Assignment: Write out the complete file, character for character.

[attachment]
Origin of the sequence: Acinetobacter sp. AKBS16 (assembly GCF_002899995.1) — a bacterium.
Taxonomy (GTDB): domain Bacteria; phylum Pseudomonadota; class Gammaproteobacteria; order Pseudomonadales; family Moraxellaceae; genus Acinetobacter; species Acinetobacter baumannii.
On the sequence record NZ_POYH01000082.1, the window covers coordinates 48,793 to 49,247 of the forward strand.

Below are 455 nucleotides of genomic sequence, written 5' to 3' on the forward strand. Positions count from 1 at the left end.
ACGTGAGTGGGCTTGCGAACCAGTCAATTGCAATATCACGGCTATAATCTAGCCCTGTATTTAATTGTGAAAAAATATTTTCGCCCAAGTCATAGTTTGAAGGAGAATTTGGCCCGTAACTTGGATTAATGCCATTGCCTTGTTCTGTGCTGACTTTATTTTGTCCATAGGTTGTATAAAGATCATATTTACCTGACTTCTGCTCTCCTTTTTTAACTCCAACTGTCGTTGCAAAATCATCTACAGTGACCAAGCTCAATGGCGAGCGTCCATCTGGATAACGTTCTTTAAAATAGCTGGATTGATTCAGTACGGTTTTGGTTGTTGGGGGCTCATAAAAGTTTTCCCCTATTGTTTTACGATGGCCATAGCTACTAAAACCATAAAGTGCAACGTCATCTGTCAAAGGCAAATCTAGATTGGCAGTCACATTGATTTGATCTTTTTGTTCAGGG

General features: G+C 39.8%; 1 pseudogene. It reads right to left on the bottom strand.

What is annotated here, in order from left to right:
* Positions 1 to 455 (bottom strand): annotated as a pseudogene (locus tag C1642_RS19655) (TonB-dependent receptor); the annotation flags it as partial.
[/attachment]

Origin of the sequence: Acinetobacter sp. AKBS16 (assembly GCF_002899995.1) — a bacterium.
Taxonomy (GTDB): domain Bacteria; phylum Pseudomonadota; class Gammaproteobacteria; order Pseudomonadales; family Moraxellaceae; genus Acinetobacter; species Acinetobacter baumannii.
On the sequence record NZ_POYH01000082.1, the window covers coordinates 48,793 to 49,247 of the forward strand.

Below are 455 nucleotides of genomic sequence, written 5' to 3' on the forward strand. Positions count from 1 at the left end.
ACGTGAGTGGGCTTGCGAACCAGTCAATTGCAATATCACGGCTATAATCTAGCCCTGTATTTAATTGTGAAAAAATATTTTCGCCCAAGTCATAGTTTGAAGGAGAATTTGGCCCGTAACTTGGATTAATGCCATTGCCTTGTTCTGTGCTGACTTTATTTTGTCCATAGGTTGTATAAAGATCATATTTACCTGACTTCTGCTCTCCTTTTTTAACTCCAACTGTCGTTGCAAAATCATCTACAGTGACCAAGCTCAATGGCGAGCGTCCATCTGGATAACGTTCTTTAAAATAGCTGGATTGATTCAGTACGGTTTTGGTTGTTGGGGGCTCATAAAAGTTTTCCCCTATTGTTTTACGATGGCCATAGCTACTAAAACCATAAAGTGCAACGTCATCTGTCAAAGGCAAATCTAGATTGGCAGTCACATTGATTTGATCTTTTTGTTCAGGG

General features: G+C 39.8%; 1 pseudogene. It reads right to left on the bottom strand.

What is annotated here, in order from left to right:
* Positions 1 to 455 (bottom strand): annotated as a pseudogene (locus tag C1642_RS19655) (TonB-dependent receptor); the annotation flags it as partial.